HELEVORN – Aamamata

HELEVORN – Aamamata

The Spanish melodic doom/gothic ensemble named after a lake in Tolkien’s "The Silmarillion" have been around since 1999, this being their 4th album, so how come they went under my radar for so long? Melodic doom is one of my favorite metal genres so there’s no excuse for that, Eddie, especially when a band has talent, skills and songwriting abilities that come out of their ears! I don’t care if the sextet, featuring Josep Brunet (vocals), Samuel Morales (guitars), Sandro Vizcaino (guitars), Enrique Sierra (keyboards), Guillem Morey (bass) and Xavi Gil (drums), is "not discovering something new" as they humbly claim, when the music is this good, with excellent production courtesy of Miquel A "Mega" Riutort and mastering by Jens Bogren at Fascination Studios, who cares about originality!

While the first album, "Fragments" (2005), seems inaccessible online, they had likely already then begun distancing themselves from the standard gothic doom metal formula they started with on the "Prelude" demo (2001) while incorporating more ebbs and flows that were closer to, but not quite doom/death metal. From their bandcamp page, if you familiarized myself with the second (Forthcoming Displeasures, 2010) and third (Compassion Forlorn, 2014) installment you’d be able to appreciate their evolution. Especially the latter introduces a much heavier sound as well as growls, both making them sound closer to My Dying Bride than latter Katatonia, and you’d see how fast they developed the songwriting skills that make "Aamamata" such a pleasure to listen to despite, admittedly, wearing their main influences right on their sleeves.

True, right from the opener you can hear that Paradise Lost is among their favorites, as is Anathema and My Dying Bride, but the way they combine those three, similar yet different Peaceville legends, is to die for, especially with titles like "Goodbye, Hope" where lyrically foolish men choose death over freedom, this favorite track a marriage of Paradise Lost’s "Forever Failure" and Anathema’s "The Silent Enigma", two of my all time favorite doom metal songs. How about "Aurora" which starts with a sitar and female vocals to usher in great Swallow The Sun/Draconian/October Tide melody, great thunderous drums with Novembers Doom’s riffs all of which seemingly an excuse to feed you melody after melody after melody in consistent sonic torrents. Or could really "Forgotten Fields" be my favorite – with Swallow The Sun/October Tide melody, Anathema clean bridge, Amorphis-ian progressions and Isole’s climate of total despair, the ending piano melody and riff recalling Paradise Lost’s "Dissapear". Just these three fantastic tracks reveal progression even beyond "Compassion Forlorn" (all three, interestingly, just in the first half of the album) while, at the same time, revisiting even some of their most distant past as in "Nostrum Mare (Et Deixo Un Pont De Mar Blava)" one of two tracks written entirely in their native Spanish.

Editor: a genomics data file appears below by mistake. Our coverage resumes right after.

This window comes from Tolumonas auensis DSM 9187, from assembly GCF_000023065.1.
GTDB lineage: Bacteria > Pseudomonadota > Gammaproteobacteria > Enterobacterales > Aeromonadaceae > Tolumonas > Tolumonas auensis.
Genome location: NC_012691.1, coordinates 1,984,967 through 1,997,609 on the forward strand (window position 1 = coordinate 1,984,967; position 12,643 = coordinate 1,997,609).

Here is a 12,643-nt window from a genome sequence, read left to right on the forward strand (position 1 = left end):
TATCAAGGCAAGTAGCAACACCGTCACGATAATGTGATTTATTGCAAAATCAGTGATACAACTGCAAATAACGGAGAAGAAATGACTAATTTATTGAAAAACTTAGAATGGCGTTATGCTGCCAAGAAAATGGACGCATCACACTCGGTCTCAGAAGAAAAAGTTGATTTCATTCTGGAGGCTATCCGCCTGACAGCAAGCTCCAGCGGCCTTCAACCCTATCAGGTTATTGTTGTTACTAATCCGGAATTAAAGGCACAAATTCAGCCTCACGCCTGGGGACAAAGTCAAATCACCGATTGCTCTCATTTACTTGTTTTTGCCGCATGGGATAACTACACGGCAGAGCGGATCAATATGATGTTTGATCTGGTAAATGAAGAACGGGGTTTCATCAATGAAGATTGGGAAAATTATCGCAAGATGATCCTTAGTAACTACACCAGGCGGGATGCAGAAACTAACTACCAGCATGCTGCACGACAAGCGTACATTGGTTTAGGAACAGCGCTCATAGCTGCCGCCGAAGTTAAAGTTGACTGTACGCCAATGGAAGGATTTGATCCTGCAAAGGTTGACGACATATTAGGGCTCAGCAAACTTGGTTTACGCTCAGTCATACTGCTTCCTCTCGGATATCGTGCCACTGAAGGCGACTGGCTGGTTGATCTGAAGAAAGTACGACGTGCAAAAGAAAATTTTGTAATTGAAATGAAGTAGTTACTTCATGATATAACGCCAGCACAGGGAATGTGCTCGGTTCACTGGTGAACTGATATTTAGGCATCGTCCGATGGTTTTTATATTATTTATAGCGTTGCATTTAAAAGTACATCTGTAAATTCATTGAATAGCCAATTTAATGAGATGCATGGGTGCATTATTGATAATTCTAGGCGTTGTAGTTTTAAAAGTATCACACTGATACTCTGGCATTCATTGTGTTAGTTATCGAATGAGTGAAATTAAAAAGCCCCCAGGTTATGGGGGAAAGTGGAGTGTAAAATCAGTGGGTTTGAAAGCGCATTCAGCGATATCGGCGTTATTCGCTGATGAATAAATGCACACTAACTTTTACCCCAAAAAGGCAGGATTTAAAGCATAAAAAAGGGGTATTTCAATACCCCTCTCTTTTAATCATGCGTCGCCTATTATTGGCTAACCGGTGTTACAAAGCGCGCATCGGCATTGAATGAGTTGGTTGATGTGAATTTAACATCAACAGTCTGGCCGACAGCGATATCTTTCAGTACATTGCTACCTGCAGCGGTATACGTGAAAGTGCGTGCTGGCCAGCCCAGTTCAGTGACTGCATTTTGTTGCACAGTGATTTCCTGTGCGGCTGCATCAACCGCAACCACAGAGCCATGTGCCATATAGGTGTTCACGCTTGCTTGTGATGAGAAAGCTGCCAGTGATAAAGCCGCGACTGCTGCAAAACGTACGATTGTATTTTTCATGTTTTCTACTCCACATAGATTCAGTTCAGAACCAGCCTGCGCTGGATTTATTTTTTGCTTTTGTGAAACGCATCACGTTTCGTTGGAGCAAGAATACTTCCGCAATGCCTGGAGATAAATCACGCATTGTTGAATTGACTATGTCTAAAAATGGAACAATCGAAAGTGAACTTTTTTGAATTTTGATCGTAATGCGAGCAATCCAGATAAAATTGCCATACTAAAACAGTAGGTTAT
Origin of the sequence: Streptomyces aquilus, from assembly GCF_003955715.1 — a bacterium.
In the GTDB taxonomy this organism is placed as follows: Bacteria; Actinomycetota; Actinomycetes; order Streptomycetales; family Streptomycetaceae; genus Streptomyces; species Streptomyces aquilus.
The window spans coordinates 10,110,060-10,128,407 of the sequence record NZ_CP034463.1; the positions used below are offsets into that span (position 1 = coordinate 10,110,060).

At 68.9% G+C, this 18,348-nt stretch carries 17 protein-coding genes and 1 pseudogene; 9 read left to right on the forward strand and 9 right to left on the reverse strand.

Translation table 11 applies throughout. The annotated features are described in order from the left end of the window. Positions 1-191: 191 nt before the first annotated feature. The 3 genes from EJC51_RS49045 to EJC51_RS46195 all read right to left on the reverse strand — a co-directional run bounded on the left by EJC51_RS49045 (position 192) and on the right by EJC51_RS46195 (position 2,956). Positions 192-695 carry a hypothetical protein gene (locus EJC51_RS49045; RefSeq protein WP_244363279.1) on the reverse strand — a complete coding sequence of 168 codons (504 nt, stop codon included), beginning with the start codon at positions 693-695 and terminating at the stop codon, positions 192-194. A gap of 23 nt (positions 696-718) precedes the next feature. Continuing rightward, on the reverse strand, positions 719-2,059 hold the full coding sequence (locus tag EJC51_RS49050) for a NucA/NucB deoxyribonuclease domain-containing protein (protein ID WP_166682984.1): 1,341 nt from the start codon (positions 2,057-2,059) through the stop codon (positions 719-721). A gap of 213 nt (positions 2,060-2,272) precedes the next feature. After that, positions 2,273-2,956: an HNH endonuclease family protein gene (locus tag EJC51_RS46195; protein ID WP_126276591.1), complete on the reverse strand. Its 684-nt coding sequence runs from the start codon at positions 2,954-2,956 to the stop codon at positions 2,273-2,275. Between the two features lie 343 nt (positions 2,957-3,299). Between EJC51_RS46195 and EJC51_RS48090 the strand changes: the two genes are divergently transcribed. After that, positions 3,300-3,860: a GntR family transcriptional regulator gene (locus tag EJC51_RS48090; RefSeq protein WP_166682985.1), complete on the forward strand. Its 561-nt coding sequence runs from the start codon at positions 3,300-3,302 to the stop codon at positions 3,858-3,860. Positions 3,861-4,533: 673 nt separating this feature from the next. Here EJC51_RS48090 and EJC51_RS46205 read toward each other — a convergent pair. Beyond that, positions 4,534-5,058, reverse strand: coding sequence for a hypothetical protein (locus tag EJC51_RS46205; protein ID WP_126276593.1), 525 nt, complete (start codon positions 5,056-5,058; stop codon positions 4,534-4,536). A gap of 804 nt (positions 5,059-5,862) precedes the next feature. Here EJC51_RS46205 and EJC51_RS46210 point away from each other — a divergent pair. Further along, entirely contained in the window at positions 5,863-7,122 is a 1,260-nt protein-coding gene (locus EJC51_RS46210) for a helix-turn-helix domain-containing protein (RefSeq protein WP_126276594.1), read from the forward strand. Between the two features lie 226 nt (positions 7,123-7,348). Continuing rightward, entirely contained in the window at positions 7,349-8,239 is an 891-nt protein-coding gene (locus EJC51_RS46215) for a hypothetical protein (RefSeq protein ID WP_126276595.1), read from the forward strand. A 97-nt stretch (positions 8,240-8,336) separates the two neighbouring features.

What possible flaw could "Aamamata" contain to not merit at least a 5.5/6 score, since we already know it’s not the production? Once the magnifiscent "Forgotten Fields" fades out, Helevorn seems to take the foot off the accelarator. Compositions gradually loosen their grip on the heart, so tight with their predecessors, and while the My Dying Bride-ian Paradise Lost of "Once Upon A War" and "The Path To Puya" are both excellent, the closer "La Sibil·la", the second Spanish song is just above average, in comparison.

"Aamamata" is an excellent album with excellent to fantastic songs, full of wonderfully executed ideas and enchanting melodies all around. Performances are impeccable and so is production, but I wish Helevorn maitained the songwriting quality throughout the whole record. Nevertheless, I recommend this record to all doom/gothic, and even doom/death fans and I predict that their next record will deserve the perfect score.